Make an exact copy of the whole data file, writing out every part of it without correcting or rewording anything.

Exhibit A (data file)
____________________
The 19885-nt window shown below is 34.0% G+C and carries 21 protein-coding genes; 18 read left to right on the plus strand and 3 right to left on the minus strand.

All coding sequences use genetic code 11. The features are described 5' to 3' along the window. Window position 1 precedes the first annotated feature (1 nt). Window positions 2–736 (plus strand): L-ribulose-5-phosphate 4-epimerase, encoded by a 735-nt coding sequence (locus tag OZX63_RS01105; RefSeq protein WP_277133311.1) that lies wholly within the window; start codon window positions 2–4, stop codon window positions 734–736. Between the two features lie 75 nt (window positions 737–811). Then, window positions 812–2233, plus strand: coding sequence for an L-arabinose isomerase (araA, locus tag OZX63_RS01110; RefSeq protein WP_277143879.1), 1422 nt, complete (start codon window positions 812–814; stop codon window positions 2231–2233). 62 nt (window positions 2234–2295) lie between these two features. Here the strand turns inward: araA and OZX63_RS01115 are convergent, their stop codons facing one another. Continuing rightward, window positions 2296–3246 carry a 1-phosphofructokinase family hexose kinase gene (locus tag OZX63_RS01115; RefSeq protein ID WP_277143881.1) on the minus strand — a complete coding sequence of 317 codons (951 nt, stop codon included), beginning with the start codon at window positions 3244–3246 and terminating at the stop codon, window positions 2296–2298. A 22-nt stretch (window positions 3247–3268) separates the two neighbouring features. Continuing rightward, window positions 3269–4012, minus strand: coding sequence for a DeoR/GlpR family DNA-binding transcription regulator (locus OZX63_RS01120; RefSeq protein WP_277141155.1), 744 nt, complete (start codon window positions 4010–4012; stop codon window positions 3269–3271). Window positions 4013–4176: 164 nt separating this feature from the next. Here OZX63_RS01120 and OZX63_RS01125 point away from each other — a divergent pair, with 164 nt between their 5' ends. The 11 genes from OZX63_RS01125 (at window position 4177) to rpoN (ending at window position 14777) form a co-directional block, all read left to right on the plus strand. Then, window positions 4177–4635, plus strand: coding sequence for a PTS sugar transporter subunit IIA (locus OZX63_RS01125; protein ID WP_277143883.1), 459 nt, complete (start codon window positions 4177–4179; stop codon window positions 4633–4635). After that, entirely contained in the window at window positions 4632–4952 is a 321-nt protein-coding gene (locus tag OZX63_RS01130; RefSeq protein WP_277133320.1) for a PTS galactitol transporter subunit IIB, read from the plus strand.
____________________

The 19885-nt window shown below is 34.0% G+C and carries 21 protein-coding genes; 18 read left to right on the plus strand and 3 right to left on the minus strand.

All coding sequences use genetic code 11. The features are described 5' to 3' along the window. Window position 1 precedes the first annotated feature (1 nt). Window positions 2–736 (plus strand): L-ribulose-5-phosphate 4-epimerase, encoded by a 735-nt coding sequence (locus tag OZX63_RS01105; RefSeq protein WP_277133311.1) that lies wholly within the window; start codon window positions 2–4, stop codon window positions 734–736. Between the two features lie 75 nt (window positions 737–811). Then, window positions 812–2233, plus strand: coding sequence for an L-arabinose isomerase (araA, locus tag OZX63_RS01110; RefSeq protein WP_277143879.1), 1422 nt, complete (start codon window positions 812–814; stop codon window positions 2231–2233). 62 nt (window positions 2234–2295) lie between these two features. Here the strand turns inward: araA and OZX63_RS01115 are convergent, their stop codons facing one another. Continuing rightward, window positions 2296–3246 carry a 1-phosphofructokinase family hexose kinase gene (locus tag OZX63_RS01115; RefSeq protein ID WP_277143881.1) on the minus strand — a complete coding sequence of 317 codons (951 nt, stop codon included), beginning with the start codon at window positions 3244–3246 and terminating at the stop codon, window positions 2296–2298. A 22-nt stretch (window positions 3247–3268) separates the two neighbouring features. Continuing rightward, window positions 3269–4012, minus strand: coding sequence for a DeoR/GlpR family DNA-binding transcription regulator (locus OZX63_RS01120; RefSeq protein WP_277141155.1), 744 nt, complete (start codon window positions 4010–4012; stop codon window positions 3269–3271). Window positions 4013–4176: 164 nt separating this feature from the next. Here OZX63_RS01120 and OZX63_RS01125 point away from each other — a divergent pair, with 164 nt between their 5' ends. The 11 genes from OZX63_RS01125 (at window position 4177) to rpoN (ending at window position 14777) form a co-directional block, all read left to right on the plus strand. Then, window positions 4177–4635, plus strand: coding sequence for a PTS sugar transporter subunit IIA (locus OZX63_RS01125; protein ID WP_277143883.1), 459 nt, complete (start codon window positions 4177–4179; stop codon window positions 4633–4635). After that, entirely contained in the window at window positions 4632–4952 is a 321-nt protein-coding gene (locus tag OZX63_RS01130; RefSeq protein WP_277133320.1) for a PTS galactitol transporter subunit IIB, read from the plus strand.